The power technology and intelligent automation revolution coupled with other factors like decarbonization, deregulation, decentralization, has the potential to transform today’s workplace as dramatically as the machines of the Industrial Revolution changed the factory floor. In the support and technical functions, it plays a key role in driving greater efficiency, customer and employee satisfaction; while at the same time help rethink operating and business models. It’s far-reaching, unpredictable in growth, and occasionally messy. How the energy and utilities industry evolves embracing intelligent automation over the next decade in meeting climate change goals and the growing demand for clean, cheap, reliable energy will have profound effects for generations?
To capitalize on the potential, many enterprises are jumping and experimenting with these “new shiny technologies” to gain hands-on experience by advancing individual pilots. However, research reveals, most companies have under-estimated intelligent automation’s true potential. In fact, executives are seeing the experimental tactical fix projects are having longer implementation timelines resulting in budget overruns, leading to questions about the true value of automation. Or, realize automation of redundant processes that helped create efficiency and cut costs is only the first step; because collectively across the automations, they’re not seeing the operational transformation they know is possible. Many organizations that have implemented automation at scale are in the same position. They have realized significant returns but are left wanting more: more value, more ROI, more impact. In some cases, where the projects have been abandoned when the leadership lost confidence in automation technologies - it has result in unrealized efficiencies and missed opportunities to gain the competitive advantage with outsized benefits.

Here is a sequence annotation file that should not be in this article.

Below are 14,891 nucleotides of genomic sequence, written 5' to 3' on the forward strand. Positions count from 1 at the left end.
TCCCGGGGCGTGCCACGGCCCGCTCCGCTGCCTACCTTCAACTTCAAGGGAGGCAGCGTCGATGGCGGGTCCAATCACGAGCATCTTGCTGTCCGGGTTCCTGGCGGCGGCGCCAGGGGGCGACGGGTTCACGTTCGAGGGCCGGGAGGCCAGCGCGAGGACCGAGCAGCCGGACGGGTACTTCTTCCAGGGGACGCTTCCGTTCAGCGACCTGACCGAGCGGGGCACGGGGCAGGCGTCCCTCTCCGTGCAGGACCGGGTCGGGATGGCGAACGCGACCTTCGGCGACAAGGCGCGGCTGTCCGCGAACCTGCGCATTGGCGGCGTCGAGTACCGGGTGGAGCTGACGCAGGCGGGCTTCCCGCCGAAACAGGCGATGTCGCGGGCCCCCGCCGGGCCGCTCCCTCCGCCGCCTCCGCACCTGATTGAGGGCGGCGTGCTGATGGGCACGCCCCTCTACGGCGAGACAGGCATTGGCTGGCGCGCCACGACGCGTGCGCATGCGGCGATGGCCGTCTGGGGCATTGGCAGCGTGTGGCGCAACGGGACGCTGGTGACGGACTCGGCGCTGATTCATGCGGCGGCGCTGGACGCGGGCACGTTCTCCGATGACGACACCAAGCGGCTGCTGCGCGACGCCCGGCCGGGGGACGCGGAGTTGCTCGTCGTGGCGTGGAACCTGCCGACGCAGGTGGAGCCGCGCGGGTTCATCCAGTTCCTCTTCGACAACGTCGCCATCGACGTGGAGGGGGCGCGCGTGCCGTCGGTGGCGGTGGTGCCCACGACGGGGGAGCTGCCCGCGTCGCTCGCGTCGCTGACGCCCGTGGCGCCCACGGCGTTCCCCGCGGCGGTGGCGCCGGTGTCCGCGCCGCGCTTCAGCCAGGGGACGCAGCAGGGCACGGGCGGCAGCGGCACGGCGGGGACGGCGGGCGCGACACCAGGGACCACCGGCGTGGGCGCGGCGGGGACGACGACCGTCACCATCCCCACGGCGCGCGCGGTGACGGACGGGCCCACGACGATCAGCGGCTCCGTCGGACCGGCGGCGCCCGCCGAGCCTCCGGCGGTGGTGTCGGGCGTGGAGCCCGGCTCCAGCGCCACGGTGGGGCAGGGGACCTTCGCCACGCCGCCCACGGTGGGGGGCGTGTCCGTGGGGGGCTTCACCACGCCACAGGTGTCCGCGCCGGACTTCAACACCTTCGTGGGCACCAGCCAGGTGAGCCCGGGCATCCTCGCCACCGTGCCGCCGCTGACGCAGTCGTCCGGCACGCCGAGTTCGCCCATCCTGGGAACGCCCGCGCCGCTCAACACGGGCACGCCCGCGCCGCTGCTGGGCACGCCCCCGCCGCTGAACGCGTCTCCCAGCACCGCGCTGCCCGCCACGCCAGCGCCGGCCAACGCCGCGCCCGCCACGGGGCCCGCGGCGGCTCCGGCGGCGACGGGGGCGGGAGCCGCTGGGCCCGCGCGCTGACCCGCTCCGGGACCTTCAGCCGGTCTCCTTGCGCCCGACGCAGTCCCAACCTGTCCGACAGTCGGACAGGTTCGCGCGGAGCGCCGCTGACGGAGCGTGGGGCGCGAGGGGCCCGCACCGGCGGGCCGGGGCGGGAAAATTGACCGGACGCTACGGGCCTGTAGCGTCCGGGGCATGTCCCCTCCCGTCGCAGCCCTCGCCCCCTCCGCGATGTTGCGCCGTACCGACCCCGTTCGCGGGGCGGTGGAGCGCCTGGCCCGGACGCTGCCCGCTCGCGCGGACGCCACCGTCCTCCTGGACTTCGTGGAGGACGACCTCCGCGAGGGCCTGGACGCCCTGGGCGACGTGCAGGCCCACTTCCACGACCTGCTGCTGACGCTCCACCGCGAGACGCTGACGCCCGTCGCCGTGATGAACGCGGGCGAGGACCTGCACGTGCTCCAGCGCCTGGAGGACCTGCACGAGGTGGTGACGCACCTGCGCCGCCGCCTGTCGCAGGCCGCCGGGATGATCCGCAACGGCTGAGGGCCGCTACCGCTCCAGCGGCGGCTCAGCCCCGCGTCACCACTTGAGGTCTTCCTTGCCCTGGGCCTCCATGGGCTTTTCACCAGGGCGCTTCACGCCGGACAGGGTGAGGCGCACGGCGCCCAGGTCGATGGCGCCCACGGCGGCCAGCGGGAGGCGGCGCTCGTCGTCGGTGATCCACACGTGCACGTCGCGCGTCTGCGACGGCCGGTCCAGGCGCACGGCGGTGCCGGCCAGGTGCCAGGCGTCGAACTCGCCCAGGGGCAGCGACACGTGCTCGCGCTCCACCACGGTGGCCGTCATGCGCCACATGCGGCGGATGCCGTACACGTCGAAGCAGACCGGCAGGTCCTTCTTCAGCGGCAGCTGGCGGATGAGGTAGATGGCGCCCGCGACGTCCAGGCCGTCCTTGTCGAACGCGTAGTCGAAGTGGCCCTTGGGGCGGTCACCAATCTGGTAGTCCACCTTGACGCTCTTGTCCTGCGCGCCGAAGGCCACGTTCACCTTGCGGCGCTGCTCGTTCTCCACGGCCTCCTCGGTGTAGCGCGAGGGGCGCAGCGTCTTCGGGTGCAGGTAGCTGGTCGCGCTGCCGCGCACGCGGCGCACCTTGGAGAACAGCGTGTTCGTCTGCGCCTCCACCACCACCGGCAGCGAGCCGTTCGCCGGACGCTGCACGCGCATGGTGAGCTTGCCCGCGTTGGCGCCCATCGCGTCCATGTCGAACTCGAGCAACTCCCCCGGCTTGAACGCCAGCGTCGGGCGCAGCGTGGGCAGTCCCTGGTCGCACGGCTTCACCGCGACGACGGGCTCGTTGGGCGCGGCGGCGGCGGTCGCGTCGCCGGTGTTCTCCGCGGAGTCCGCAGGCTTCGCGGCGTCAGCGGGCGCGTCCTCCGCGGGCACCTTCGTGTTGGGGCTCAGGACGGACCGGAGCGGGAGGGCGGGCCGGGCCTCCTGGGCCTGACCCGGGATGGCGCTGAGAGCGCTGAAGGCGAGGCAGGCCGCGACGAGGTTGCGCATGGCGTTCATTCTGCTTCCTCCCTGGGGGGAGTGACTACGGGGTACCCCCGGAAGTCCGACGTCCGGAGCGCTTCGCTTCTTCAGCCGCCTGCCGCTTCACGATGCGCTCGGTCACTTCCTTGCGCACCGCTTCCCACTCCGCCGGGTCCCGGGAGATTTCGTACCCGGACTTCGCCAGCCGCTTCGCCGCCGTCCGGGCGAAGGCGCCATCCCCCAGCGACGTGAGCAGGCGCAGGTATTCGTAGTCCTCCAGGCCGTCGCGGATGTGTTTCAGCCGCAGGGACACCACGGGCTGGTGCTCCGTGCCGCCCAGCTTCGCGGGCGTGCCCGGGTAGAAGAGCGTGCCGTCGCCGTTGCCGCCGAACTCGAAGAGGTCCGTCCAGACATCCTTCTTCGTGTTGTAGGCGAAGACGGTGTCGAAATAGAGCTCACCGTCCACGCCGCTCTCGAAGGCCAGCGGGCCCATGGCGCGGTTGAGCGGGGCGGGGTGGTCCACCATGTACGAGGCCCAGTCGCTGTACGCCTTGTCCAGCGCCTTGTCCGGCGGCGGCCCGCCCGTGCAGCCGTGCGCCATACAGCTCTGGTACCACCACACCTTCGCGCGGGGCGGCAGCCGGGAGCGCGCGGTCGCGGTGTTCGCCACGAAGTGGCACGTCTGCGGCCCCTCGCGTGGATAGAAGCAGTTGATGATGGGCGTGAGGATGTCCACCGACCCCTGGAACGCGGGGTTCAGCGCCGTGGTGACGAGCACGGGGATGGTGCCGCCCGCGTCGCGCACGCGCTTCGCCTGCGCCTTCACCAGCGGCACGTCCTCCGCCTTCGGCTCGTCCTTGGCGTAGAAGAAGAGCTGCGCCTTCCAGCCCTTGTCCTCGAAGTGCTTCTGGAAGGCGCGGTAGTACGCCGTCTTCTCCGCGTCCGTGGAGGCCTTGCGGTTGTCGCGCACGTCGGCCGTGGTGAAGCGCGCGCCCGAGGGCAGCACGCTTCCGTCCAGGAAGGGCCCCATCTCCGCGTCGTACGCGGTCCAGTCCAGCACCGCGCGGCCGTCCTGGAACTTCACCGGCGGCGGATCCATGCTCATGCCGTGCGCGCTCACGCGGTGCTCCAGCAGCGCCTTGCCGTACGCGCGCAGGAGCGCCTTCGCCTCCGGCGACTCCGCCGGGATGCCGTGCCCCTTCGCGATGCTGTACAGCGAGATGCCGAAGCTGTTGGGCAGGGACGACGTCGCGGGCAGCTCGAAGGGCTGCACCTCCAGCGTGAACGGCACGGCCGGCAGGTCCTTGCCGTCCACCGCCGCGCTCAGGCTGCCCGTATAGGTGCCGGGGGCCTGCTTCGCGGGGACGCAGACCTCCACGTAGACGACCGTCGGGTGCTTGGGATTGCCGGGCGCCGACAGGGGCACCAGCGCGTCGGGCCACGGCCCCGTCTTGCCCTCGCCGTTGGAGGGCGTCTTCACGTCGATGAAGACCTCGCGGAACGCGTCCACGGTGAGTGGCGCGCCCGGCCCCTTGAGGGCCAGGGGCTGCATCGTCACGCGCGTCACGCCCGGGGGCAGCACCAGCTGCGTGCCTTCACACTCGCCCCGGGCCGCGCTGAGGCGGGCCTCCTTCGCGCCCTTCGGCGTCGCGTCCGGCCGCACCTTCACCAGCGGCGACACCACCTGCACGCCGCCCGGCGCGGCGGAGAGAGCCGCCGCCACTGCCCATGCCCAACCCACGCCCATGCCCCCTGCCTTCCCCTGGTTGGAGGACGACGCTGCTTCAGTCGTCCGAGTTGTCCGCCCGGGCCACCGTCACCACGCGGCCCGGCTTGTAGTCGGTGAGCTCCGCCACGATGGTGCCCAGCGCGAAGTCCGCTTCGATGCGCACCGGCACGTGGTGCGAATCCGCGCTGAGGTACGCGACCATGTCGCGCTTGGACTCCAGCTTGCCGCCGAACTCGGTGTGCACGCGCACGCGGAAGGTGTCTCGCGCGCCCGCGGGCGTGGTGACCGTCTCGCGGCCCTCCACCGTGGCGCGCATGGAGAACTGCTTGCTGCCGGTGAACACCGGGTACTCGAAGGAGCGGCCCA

This attention on intelligent automation has overlooked a critical element in the digital revolution - the workforce, both digital and human, need to integrate, manage and work alongside to disrupt and destruct. This paper focuses on: What drives this new, strategic approach of a shift in the focus from launching one or two automation projects to creating an end-to-end automation across entire process value chains? What are the automation derailers and traps that prevent from reaching scale? How to leverage “design thinking” to innovate using automation and scale? What are the automation lessons learnt you can implement, to increase speed, realize scale and maintain ROI?
Design thinking, energies and utilities sector, human-centered design, intelligent automation, intelligent automation derailers.
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